APSNet Semi-Weekly Bulletin, February 9, 2006

Recommended Citation

"APSNet Semi-Weekly Bulletin, February 9, 2006", APSNet Semi-Weekly Bulletin, February 09, 2006, http://nautilus.org/apsnet/apsnet-for-20060209/

APSNet for 20060209

Austral Peace and Security Network (APSNet)

Bi-weekly report from the Nautilus Institute at RMIT, Australia.

Thursday 9 February 2006

  1. Hell of a Holiday Destination
  2. The Looming Conflict Over West Papua
  3. US Remarks Draw Unfriendly Fire
  4. The Ominous New Pact

Policy Forum Online 06-01A:
Representing and Misrepresenting Islam, Lily Zubaidah Rahim

  1. Hell of a Holiday Destination,
    Scott Rochfort, SMH, 2006-01-28

    Qantas-controlled Jetstar Asia is now offering holiday deals to the delightful pariah state of Burma, or Myanmar. It might be difficult to see Burma’s last democratically elected leader, Aung San Suu Kyi. She is still under house arrest.

  2. The Looming Conflict Over West Papua,
    Hugh White, Age, 2006-02-08

    For years, Indonesians who know Australia have worried about what happens if the simmering independence movement in West Papua starts to catch the attention and sympathy of the wider Australian community. To understand just how sensitive the issue is in Jakarta, we need to take account of how they see both the Papuan issue and Australia’s role in it.

  3. US Remarks Draw Unfriendly Fire,
    Geoffrey Barker, AFR*, 2006-02-07

    John Hillen, the US State Department’s assistant secretary for political-military affairs has outraged local defence experts by claiming Australia is a global power with an “expeditionary mindset” and closer to the US than it had been during the Cold War. One participant said “If a senior US official can misread Australia so badly, you have to wonder about their ability to read much more different countries”.

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  4. The Ominous New Pact,
    Tim Flannery, New York Review of Books*, 53:3, 2006-02-23

    The concluding communiqué of the Asia-Pacific Partnership on Clean Development and Climate astounded many observers. It contained no specific targets or timetables for reducing emissions and imposed no penalties intended to influence the polluting industries. When we consider the urgency of reversing global warming, the AP6 strategy looks hopeless. If the use of conventional coal prevails over low-emissions technologies, then we will lose the struggle to stabilize the earth’s climate.”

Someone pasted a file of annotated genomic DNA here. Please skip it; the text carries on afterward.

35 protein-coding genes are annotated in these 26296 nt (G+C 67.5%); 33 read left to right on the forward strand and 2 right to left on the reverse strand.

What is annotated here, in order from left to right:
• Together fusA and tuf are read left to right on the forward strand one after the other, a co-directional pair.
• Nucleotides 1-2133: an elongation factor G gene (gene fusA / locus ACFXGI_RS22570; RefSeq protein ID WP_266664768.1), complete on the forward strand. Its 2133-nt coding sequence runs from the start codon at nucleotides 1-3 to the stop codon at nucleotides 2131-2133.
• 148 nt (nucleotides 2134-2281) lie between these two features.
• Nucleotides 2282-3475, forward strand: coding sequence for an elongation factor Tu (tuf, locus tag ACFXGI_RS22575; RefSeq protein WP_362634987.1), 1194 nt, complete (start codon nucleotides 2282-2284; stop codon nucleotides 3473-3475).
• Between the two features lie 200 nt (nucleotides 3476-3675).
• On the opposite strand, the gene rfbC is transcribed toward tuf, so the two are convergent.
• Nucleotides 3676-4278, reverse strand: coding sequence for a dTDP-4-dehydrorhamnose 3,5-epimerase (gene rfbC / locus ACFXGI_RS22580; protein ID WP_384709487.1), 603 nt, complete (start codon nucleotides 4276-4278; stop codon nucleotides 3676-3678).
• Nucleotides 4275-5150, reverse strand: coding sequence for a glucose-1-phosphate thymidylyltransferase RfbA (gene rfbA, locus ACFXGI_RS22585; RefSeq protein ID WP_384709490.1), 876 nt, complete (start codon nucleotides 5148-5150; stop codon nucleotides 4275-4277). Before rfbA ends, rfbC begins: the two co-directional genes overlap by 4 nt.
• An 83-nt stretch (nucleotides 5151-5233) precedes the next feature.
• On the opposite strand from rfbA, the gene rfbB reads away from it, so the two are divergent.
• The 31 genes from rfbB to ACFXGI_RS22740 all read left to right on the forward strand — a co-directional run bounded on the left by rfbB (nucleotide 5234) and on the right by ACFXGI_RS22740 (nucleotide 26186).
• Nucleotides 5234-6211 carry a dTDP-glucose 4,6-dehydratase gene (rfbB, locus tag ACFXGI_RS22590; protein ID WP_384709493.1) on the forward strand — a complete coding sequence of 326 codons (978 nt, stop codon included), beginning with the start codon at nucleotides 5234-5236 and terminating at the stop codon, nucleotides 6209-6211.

*Subscription required

Policy Forum Online 06-02A: Representing and Misrepresenting Islam: The Discursive Struggle Between Literal and Liberal Islam in Southeast Asia, Lily Zubaidah Rahim, 2006-02-09

Lily Zubaidah Rahim, who teaches in the Department of Government and International Relations, University of Sydney, writes that in Southeast Asia the “contest between literal and liberal Islam will have a major impact on the direction and outcome of the protracted War on Terror. It is imperative that the discursive advances of the literal Islam are countered by reinforcing democratic structures and institutions and addressing localised socio-political and economic grievances. In the long term, the promotion of liberal Islam’s inclusive and flexible worldview based on ijtihad is likely to prove more effective than the conventional reliance on draconian security-orientated measures in the protracted War on Terror.

The views expressed in this article are those of the author and do not necessarily reflect the official policy or position of the Nautilus Institute. Readers should note that Nautilus seeks a diversity of views and opinions on contentious topics in order to identify common ground.

 

contact editor: austral@rmit.edu.au